### Seasons and the Sun

One example of a lesson in which students are engaged in finding the answers would be this exploration activity in which students use a flashlight and paper to find the answer to the question: what causes the seasons? This link shows the process in which students may discover the reason for the seasons. At first they may say that the distance for the sun is the season for the changes of season, but will soon learn through trial and error, and exploring the possibilities that the earths tilt is the real reason for the seasons we know today

### Natural Selection

Another example in which students are given the chance to uncover new concepts would be by providing them with a graph or a set of graphs and allowing them to make predictions or hypotheses on what could be happened based on what is provided. For example, by providing them with the graphs below over the change of beak size in ground finches due to natural selection, students can brainstorm the causes for the change in beak size.

Based on these graphs, students can explore the causes for these trends. Here the key is that students are exploring their own ideas and are engaged in the process of discover and are encouraged to make predictions even if the predictions end up being wrong. The point is that they are engaged in the science behind the graphs instead of being told the science without actually experiencing it themselves.

Here Cesar Harada shows us the power of allowing students to take control of their learning and explore the possibilities of the world! However, letting students take control of the learning process does not need to include a global altering invention! They can be found in almost any classroom around the world when the teacher is able to step back and let the students uncover concepts themselves.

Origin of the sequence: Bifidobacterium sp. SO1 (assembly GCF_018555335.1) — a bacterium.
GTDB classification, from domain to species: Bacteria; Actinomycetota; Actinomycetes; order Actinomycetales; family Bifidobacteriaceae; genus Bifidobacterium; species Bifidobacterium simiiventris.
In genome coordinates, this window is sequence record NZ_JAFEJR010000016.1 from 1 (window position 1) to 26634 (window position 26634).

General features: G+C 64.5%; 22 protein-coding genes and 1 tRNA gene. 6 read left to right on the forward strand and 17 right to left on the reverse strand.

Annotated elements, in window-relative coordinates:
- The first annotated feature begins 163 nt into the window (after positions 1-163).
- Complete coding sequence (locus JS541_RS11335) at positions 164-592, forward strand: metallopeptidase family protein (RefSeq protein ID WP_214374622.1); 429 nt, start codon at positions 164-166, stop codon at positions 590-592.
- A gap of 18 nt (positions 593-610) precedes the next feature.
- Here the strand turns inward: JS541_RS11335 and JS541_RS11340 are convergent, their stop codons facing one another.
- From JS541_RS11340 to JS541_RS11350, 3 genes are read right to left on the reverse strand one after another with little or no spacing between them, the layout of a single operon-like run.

Thanks Anna for your appreciation of my puns! I really like both of these lesson plans, but I have always been fan of natural selection. I also really like that lesson plan because it is so different from how I learned natural selection. I was taught with these exact graphs but were simply told what they meant. But science is about finding the explanation behind the graph and coming up with a hypothesis to explain the results and then retesting to further explore your hypothesis. I think this can be very impactful when students can start to uncover the answers behind the mystery of the graph and really engage in scientific research.

Hey Caitlin! First of all, let me just say that I love all of your Duckworth puns. Also, thanks for your references to my girl, Barbara McClintock. You had some really great ideas about specific Duckworthian lessons that you could use in your future classroom. I especially loved the activity with the graphs because it is Duckworthian and involves the analysis of something other than text. Of the two lessons that you shared, which one do you like better or think you are more likely to use in your future classroom?